Secrets of Firefox 1.0

By Brian Livingston

It’s not so long ago that we learned to master the Windows Registry, a buzzing hive of little-known configuration settings. Now we find that Firefox 1.0, the hot new browser released on Nov. 9 by the Mozilla Foundation, has its own hidden playground for us to tweak.

In case you haven’t heard, Firefox is rapidly gaining steam as a free replacement for Microsoft’s own Internet Explorer browser., which measures Web behavior in 100 countries around the world, reported on Nov. 22 that IE had lost 5 percentage points of market share in the past six months, dropping to 89% of browser users. Firefox and its predecessor, Mozilla, are up to 7.35% of users. The foundation says 7.5 million people downloaded Firefox 1.0 in the month of November.

That doesn’t tell the whole story, though. Experienced Windows admins, who often set the tone for other users, seem to be adopting Firefox at a much higher rate. More than 25% of the visitors to my specialized Web sites —,,, and the like — are now using some version of Firefox or Mozilla, according to my server logs. That’s up from only 10.9% as recently as January 2004.

With all this momentum, it’s fascinating to find that many powerful capabilities of Firefox 1.0 are still difficult to find and little known. For example, typing the following strings into Firefox’s Address Bar (which the new browser calls the Location Bar) and pressing Enter brings up a wide variety of novel applets:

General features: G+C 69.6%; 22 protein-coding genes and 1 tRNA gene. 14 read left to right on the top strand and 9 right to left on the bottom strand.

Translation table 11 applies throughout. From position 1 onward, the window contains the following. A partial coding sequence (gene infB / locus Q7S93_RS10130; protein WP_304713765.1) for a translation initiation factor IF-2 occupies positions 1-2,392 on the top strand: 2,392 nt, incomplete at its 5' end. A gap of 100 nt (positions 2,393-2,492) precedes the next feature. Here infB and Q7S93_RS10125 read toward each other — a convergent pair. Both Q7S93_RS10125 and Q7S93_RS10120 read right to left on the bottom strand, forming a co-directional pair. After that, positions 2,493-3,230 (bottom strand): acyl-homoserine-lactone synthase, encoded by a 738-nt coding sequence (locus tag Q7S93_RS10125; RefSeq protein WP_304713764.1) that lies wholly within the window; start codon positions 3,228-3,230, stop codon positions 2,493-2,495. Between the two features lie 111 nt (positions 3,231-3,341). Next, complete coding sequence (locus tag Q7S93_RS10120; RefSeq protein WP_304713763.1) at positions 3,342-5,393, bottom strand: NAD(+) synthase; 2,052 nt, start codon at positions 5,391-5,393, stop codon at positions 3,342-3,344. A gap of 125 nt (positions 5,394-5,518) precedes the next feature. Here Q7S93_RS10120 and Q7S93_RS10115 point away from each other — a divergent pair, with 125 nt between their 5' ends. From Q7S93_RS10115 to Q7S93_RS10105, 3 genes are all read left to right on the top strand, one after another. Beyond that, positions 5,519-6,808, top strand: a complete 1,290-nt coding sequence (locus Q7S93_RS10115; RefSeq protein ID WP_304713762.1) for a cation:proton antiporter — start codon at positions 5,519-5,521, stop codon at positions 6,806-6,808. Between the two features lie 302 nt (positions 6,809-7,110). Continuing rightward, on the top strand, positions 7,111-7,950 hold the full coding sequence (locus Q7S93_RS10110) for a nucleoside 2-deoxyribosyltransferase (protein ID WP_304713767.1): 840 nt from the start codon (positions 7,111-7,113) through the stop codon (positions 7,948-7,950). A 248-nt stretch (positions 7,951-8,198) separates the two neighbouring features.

• about: shows info on Firefox’s version number, copyright, etc.;
  • about:config reveals the Configuration Console, a repository brimming over with scores of customizable settings;
  • about:cache displays a summary of both your memory and file cache, with a link to full file listings;
  • about:buildconfig lists the compiler options that were used to create your version of Firefox (and, since it’s open source, anyone can compile a customized version);
  • about:plugins enumerates your installed add-ons, which can be quite numerous since Firefox is designed to be modular and extensible; and
  • about:credits is an “Easter egg” that includes the names of hundreds of developers and testers who worked on the product.
Today’s article focuses on about:config, the beating heart of Firefox, which controls almost every aspect of tuning and tweaking the browser. 

What about:config is and isn’t good for

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All Windows Secrets articles posted on 2004-12-02: